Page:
K K &K sets out to try and debunk some of the Boer war myths. In the book Ash sets out to right the wrongs of other (and often more experienced) historians.
There were some undoubtedly pro Boer sentiments written by Afrikaner revisionists who must have made unlikely bedfellows with left leaning anti Imperialists.That, however is all part of the broad spectrum of writing on world events. Chris Ash sets out to set the record straight as he sees it. There are some good debunking items including the myth of the British inventing concentration camps. Read more ›
This is a really strange tale of two German soldiers who tried to force British troops to commit to defend the Khyber pass area in World War I.
The mission was to ensure that the British get locked into defence of the Khyber Pass and its assets in India rather than to stir up an Islamist uprising, although the execution of the plan meant that militant Islamists were courted. It centred on two German officers, Von Hentig, and Von Neidermayer, dispatched by the Kaiser to promote disruption in Afghanistan. Read more ›
This is a difficult book to review as it does not fall into any of the main categories. I’ll start by describing the format. The book is envelope sized; the pages are about eight inches long by five deep and the book runs to just short of 100 pages. Read more ›
This is the Fourth and completion of the Selkirk Trilogy. Malcolm Archibald has written a three part story of one man’s battles in the Boer War; the beauty is that the stories are partially based on a diary of one of his wife’s relatives who served there. This book is not fiction it is sixteen chapters of militarily , political and social history revolving around the two actual Boer wars . Read more ›
After the death of Alexander, his generals fought a bitter, multipolar war for control over the vast empire he had created in a few short years, stretching from Macedonia to India.
Among the successful Successors (the Diadochi, Alexander’s heirs) was Seleucus (the Roman usage), known in this book as Seleukos (the Greek usage). The latter, while less familiar, is probably the right name to use. Read more ›
This is a simple memoir of someone who, as the title suggests, survived the Great War without being seriously injured or psychologically disturbed.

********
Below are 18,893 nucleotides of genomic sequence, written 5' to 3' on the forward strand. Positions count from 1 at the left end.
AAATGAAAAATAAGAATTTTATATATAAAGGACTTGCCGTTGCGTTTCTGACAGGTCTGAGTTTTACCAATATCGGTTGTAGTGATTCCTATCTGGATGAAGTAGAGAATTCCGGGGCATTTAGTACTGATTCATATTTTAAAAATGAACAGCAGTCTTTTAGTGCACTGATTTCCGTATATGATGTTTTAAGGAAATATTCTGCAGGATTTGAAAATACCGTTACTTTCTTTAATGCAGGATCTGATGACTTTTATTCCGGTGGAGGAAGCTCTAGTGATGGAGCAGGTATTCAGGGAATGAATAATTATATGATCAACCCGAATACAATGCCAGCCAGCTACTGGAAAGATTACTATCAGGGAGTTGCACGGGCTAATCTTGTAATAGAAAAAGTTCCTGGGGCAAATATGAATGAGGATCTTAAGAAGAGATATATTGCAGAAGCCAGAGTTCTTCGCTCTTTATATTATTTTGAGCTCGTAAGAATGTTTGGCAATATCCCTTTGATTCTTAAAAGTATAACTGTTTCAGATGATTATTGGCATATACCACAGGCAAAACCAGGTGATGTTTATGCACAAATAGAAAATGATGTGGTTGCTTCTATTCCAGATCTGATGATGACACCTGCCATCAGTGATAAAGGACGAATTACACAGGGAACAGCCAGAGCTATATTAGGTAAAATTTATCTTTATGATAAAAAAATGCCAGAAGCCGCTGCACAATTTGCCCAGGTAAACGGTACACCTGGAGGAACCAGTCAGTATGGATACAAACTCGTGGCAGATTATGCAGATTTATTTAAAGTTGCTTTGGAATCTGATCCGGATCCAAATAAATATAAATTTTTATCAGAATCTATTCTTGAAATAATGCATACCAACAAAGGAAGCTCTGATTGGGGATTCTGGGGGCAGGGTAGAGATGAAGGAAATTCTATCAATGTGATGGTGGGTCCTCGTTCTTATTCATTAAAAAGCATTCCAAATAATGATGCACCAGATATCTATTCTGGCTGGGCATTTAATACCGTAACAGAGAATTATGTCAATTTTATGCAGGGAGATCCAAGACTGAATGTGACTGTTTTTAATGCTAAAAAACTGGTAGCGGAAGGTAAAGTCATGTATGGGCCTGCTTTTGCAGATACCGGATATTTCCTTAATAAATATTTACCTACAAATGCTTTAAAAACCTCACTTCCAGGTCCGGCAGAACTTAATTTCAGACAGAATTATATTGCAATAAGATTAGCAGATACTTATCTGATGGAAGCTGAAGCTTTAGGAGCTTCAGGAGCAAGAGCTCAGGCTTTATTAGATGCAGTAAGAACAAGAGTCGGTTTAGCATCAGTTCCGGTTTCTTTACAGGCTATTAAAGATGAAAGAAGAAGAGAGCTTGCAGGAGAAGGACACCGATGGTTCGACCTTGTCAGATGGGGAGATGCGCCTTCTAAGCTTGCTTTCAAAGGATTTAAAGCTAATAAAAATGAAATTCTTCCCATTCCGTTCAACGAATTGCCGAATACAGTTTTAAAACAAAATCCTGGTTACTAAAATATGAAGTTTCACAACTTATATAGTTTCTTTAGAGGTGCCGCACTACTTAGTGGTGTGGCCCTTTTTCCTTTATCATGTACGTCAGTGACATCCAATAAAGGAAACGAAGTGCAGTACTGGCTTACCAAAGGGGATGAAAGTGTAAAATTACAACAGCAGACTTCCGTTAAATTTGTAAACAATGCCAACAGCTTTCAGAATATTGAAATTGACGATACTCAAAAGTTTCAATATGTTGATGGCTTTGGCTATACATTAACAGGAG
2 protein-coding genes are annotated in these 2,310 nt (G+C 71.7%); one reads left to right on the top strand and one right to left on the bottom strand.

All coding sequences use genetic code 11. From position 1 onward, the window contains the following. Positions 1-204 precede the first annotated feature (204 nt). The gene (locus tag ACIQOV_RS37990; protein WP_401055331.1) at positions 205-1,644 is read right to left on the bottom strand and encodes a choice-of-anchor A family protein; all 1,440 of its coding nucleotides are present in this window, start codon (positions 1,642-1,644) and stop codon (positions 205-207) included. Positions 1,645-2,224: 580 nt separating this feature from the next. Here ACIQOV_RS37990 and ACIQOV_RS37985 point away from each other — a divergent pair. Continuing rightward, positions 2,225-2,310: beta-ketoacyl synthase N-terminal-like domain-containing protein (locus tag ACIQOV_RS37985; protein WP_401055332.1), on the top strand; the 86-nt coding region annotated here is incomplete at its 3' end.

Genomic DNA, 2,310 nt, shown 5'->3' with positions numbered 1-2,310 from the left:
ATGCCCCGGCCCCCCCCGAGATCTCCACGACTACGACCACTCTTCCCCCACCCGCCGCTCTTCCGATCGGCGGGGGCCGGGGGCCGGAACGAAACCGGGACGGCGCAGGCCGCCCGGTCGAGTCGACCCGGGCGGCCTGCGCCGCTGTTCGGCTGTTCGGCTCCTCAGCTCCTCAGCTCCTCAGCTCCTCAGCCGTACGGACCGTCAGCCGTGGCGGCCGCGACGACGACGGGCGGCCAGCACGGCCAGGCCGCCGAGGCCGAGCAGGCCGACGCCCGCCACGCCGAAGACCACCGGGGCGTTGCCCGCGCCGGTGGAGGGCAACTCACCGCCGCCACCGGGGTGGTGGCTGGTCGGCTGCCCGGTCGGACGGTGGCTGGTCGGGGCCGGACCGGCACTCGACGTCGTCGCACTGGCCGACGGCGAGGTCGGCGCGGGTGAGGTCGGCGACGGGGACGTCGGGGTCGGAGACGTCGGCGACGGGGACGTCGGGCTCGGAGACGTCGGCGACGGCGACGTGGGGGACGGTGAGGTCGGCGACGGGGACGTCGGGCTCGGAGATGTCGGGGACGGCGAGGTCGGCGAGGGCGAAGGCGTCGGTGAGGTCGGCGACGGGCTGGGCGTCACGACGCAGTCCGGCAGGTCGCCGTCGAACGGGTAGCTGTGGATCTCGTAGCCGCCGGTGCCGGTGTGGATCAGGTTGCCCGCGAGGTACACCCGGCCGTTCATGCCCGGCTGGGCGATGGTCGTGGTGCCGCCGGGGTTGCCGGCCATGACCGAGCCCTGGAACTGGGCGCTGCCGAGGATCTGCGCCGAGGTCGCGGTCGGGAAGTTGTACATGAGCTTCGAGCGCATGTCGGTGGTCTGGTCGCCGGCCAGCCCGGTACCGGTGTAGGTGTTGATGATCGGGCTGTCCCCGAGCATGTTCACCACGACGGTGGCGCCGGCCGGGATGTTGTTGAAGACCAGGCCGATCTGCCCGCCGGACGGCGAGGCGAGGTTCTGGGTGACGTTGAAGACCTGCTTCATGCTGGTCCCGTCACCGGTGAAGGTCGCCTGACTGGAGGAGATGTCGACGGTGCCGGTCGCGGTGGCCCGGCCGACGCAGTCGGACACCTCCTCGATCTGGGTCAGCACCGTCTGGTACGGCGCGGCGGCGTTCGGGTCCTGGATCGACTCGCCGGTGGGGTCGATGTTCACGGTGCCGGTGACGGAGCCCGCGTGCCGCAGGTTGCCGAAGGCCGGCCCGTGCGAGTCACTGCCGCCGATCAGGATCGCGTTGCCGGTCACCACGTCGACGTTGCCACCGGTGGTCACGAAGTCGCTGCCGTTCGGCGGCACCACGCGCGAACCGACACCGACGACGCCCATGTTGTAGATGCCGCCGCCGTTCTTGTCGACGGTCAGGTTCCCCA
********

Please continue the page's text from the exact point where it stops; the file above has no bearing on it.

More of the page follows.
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The years after the early death of the astonishing Alexander the Great were anarchic. With no clear successor in place and a huge territory, stretching from (in today’s terms) Albania to India, the brand-new Macedonian Empire was there for the taking, by whoever of Alexander’s trusted generals was strong enough. The Persians and Egyptians were broken and the Macedonians had moved in, imposing a layer of Hellenic civilization over the existing satrapies and founding new Greek-speaking cities throughout Iran and Central Asia.
Immediately after Alexander’s passing in Babylon, a vicious multipolar civil war broke out between the Diadochi – the Successors – and Antigonus One-Eye, one of Alexander’s senior generals, was quick to stake his claim to mastery of Asia – essentially, today’s Asia Minor – and the city states of Greece. Read more ›
Survive and thrive, moving from Civil Service, Military, Local Government, Police or Healthcare into the private sector
“Traditional employment will still be how most people pursue a career. That’s where most people are comfortable, so I don’t think it will change for the majority. The difference is that traditional employment can no longer be considered the “safe” option. For years entrepreneurs have been viewed as risk-takers, but personally I think it’s far riskier to depend on someone else for your well-being. Ironically, I view entrepreneurship as a much safer option.” (Chris Guillebeau, The Art of Nonconformity)
The above quotation gives you the flavour of this book. Buy it if you are facing a career change. This is a book for “men who have lived and learned”. It is aimed at people in the public sector who are thinking of starting a second career and who may be aged as much as the early fifties. If this is you, stay tuned. The author, Graham Scott, is definitely a private-sector person, who would probably not be seen dead in a public sector job, and this obviously informs his attitudes and advice. He has at different times worked for big PLCs and one-man bands; run his own creative agency for over a decade; integrated with government agencies; travelled extensively and worked with some very successful businessmen like Sir Rocco Forte and Ross Brawn. He has also worked with the public sector and has consulted public sector workers in several countries when compiling this book. Read more ›
Most ARRSE members will be vaguely aware of the martial exploits of the Spartans, notably the heroic, last man defence of their king Leonidas and 300 Spartans at the battle of Thermopylae. If you want to find out more about Sparta’s military power then this could well be the book for you. Rusch covers a broad sweep of history which covers the rise and fall of Sparta and their protagonists, mostly the city of Athens.
The first chapters deal with how Sparta was organised, and why its heavy infantry (Hoplites) were so effective. The answer will be no surprise to any British soldier; committed training, excellent leadership and plenty of practice. Rusch describes in detail how combat worked, with serried ranks of Hoplites closing shield to shield, and then pushing, shoving, stabbing and slicing their way to victory. The Spartan superiority was that they were better drilled, and so were able to manoeuvre cohesively in this challenging environment while lesser armies could not. Read more ›